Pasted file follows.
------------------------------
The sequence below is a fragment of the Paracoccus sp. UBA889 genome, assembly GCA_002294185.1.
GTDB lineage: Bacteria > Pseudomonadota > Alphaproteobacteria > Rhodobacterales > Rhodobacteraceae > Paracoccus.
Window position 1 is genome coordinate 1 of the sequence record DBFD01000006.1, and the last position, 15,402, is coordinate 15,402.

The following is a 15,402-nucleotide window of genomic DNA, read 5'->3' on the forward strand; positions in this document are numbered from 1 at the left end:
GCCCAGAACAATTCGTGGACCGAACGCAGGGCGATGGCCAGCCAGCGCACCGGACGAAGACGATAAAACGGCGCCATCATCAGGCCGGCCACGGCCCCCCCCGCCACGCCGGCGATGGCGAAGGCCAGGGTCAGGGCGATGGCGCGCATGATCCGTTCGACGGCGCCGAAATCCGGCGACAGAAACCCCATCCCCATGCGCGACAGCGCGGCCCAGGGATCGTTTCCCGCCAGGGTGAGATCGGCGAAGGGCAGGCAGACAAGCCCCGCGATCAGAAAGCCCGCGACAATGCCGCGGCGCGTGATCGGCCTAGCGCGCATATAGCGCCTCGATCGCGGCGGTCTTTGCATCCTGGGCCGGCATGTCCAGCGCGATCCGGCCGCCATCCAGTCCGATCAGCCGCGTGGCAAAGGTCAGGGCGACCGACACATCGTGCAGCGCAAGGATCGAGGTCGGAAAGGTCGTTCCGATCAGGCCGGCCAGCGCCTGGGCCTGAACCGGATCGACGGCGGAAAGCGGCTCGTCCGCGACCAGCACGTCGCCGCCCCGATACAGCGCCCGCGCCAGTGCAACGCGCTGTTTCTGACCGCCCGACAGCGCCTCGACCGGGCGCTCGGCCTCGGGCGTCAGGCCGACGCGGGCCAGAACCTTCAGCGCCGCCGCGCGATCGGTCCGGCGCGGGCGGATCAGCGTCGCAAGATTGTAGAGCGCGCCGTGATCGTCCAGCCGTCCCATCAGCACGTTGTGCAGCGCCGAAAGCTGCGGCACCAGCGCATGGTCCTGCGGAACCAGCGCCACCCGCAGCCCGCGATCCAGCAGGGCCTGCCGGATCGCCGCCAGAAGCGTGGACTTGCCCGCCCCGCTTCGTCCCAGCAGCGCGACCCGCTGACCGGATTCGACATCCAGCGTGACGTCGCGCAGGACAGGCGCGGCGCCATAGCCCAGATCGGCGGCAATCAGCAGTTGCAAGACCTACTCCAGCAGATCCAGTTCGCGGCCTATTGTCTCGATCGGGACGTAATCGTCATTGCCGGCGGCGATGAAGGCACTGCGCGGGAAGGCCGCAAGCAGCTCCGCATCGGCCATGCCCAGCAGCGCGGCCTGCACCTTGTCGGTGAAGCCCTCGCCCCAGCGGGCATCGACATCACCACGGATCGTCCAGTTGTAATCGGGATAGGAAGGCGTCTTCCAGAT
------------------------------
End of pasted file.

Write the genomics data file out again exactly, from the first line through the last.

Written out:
The sequence below is a fragment of the Paracoccus sp. UBA889 genome, assembly GCA_002294185.1.
GTDB lineage: Bacteria > Pseudomonadota > Alphaproteobacteria > Rhodobacterales > Rhodobacteraceae > Paracoccus.
Window position 1 is genome coordinate 1 of the sequence record DBFD01000006.1, and the last position, 15,402, is coordinate 15,402.

The following is a 15,402-nucleotide window of genomic DNA, read 5'->3' on the forward strand; positions in this document are numbered from 1 at the left end:
GCCCAGAACAATTCGTGGACCGAACGCAGGGCGATGGCCAGCCAGCGCACCGGACGAAGACGATAAAACGGCGCCATCATCAGGCCGGCCACGGCCCCCCCCGCCACGCCGGCGATGGCGAAGGCCAGGGTCAGGGCGATGGCGCGCATGATCCGTTCGACGGCGCCGAAATCCGGCGACAGAAACCCCATCCCCATGCGCGACAGCGCGGCCCAGGGATCGTTTCCCGCCAGGGTGAGATCGGCGAAGGGCAGGCAGACAAGCCCCGCGATCAGAAAGCCCGCGACAATGCCGCGGCGCGTGATCGGCCTAGCGCGCATATAGCGCCTCGATCGCGGCGGTCTTTGCATCCTGGGCCGGCATGTCCAGCGCGATCCGGCCGCCATCCAGTCCGATCAGCCGCGTGGCAAAGGTCAGGGCGACCGACACATCGTGCAGCGCAAGGATCGAGGTCGGAAAGGTCGTTCCGATCAGGCCGGCCAGCGCCTGGGCCTGAACCGGATCGACGGCGGAAAGCGGCTCGTCCGCGACCAGCACGTCGCCGCCCCGATACAGCGCCCGCGCCAGTGCAACGCGCTGTTTCTGACCGCCCGACAGCGCCTCGACCGGGCGCTCGGCCTCGGGCGTCAGGCCGACGCGGGCCAGAACCTTCAGCGCCGCCGCGCGATCGGTCCGGCGCGGGCGGATCAGCGTCGCAAGATTGTAGAGCGCGCCGTGATCGTCCAGCCGTCCCATCAGCACGTTGTGCAGCGCCGAAAGCTGCGGCACCAGCGCATGGTCCTGCGGAACCAGCGCCACCCGCAGCCCGCGATCCAGCAGGGCCTGCCGGATCGCCGCCAGAAGCGTGGACTTGCCCGCCCCGCTTCGTCCCAGCAGCGCGACCCGCTGACCGGATTCGACATCCAGCGTGACGTCGCGCAGGACAGGCGCGGCGCCATAGCCCAGATCGGCGGCAATCAGCAGTTGCAAGACCTACTCCAGCAGATCCAGTTCGCGGCCTATTGTCTCGATCGGGACGTAATCGTCATTGCCGGCGGCGATGAAGGCACTGCGCGGGAAGGCCGCAAGCAGCTCCGCATCGGCCATGCCCAGCAGCGCGGCCTGCACCTTGTCGGTGAAGCCCTCGCCCCAGCGGGCATCGACATCACCACGGATCGTCCAGTTGTAATCGGGATAGGAAGGCGTCTTCCAGAT